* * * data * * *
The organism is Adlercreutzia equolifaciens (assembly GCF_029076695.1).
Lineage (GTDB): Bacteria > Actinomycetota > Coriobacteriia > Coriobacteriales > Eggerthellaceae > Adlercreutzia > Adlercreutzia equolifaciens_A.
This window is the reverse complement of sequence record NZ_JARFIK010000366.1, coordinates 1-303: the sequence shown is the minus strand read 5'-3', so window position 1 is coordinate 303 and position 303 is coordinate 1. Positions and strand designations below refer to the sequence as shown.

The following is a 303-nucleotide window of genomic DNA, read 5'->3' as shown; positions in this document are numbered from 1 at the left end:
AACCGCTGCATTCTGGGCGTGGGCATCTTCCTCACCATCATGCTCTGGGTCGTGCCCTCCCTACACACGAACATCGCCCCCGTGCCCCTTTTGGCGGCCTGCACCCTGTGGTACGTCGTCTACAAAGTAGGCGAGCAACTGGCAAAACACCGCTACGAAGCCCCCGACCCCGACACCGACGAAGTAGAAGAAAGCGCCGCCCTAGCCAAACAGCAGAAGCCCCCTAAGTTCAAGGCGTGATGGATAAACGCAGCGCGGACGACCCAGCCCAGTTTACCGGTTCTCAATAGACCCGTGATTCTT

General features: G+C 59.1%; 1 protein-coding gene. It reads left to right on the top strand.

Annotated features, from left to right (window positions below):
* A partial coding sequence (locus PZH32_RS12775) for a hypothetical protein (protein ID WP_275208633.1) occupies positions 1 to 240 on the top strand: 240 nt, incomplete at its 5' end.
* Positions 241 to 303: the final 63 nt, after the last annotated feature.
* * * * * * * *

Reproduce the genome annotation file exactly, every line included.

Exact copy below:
The organism is Adlercreutzia equolifaciens (assembly GCF_029076695.1).
Lineage (GTDB): Bacteria > Actinomycetota > Coriobacteriia > Coriobacteriales > Eggerthellaceae > Adlercreutzia > Adlercreutzia equolifaciens_A.
This window is the reverse complement of sequence record NZ_JARFIK010000366.1, coordinates 1-303: the sequence shown is the minus strand read 5'-3', so window position 1 is coordinate 303 and position 303 is coordinate 1. Positions and strand designations below refer to the sequence as shown.

The following is a 303-nucleotide window of genomic DNA, read 5'->3' as shown; positions in this document are numbered from 1 at the left end:
AACCGCTGCATTCTGGGCGTGGGCATCTTCCTCACCATCATGCTCTGGGTCGTGCCCTCCCTACACACGAACATCGCCCCCGTGCCCCTTTTGGCGGCCTGCACCCTGTGGTACGTCGTCTACAAAGTAGGCGAGCAACTGGCAAAACACCGCTACGAAGCCCCCGACCCCGACACCGACGAAGTAGAAGAAAGCGCCGCCCTAGCCAAACAGCAGAAGCCCCCTAAGTTCAAGGCGTGATGGATAAACGCAGCGCGGACGACCCAGCCCAGTTTACCGGTTCTCAATAGACCCGTGATTCTT

General features: G+C 59.1%; 1 protein-coding gene. It reads left to right on the top strand.

Annotated features, from left to right (window positions below):
* A partial coding sequence (locus PZH32_RS12775) for a hypothetical protein (protein ID WP_275208633.1) occupies positions 1 to 240 on the top strand: 240 nt, incomplete at its 5' end.
* Positions 241 to 303: the final 63 nt, after the last annotated feature.